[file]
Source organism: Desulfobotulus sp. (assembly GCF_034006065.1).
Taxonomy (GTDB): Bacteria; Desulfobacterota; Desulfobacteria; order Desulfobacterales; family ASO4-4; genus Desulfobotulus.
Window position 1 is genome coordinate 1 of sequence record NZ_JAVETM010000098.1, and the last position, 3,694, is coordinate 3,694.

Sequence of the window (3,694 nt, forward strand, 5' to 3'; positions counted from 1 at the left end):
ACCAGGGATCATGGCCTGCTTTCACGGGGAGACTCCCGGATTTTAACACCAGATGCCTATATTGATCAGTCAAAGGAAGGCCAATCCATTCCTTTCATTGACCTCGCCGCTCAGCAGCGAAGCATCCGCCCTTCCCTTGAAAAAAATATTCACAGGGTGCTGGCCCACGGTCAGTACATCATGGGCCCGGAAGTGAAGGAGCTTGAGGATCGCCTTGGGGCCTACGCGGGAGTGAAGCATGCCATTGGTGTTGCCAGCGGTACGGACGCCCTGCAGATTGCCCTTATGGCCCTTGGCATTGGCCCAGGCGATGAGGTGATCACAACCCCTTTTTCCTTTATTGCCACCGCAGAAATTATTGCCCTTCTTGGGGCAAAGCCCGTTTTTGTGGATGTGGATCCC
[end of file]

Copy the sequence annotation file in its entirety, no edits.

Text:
Source organism: Desulfobotulus sp. (assembly GCF_034006065.1).
Taxonomy (GTDB): Bacteria; Desulfobacterota; Desulfobacteria; order Desulfobacterales; family ASO4-4; genus Desulfobotulus.
Window position 1 is genome coordinate 1 of sequence record NZ_JAVETM010000098.1, and the last position, 3,694, is coordinate 3,694.

Sequence of the window (3,694 nt, forward strand, 5' to 3'; positions counted from 1 at the left end):
ACCAGGGATCATGGCCTGCTTTCACGGGGAGACTCCCGGATTTTAACACCAGATGCCTATATTGATCAGTCAAAGGAAGGCCAATCCATTCCTTTCATTGACCTCGCCGCTCAGCAGCGAAGCATCCGCCCTTCCCTTGAAAAAAATATTCACAGGGTGCTGGCCCACGGTCAGTACATCATGGGCCCGGAAGTGAAGGAGCTTGAGGATCGCCTTGGGGCCTACGCGGGAGTGAAGCATGCCATTGGTGTTGCCAGCGGTACGGACGCCCTGCAGATTGCCCTTATGGCCCTTGGCATTGGCCCAGGCGATGAGGTGATCACAACCCCTTTTTCCTTTATTGCCACCGCAGAAATTATTGCCCTTCTTGGGGCAAAGCCCGTTTTTGTGGATGTGGATCCC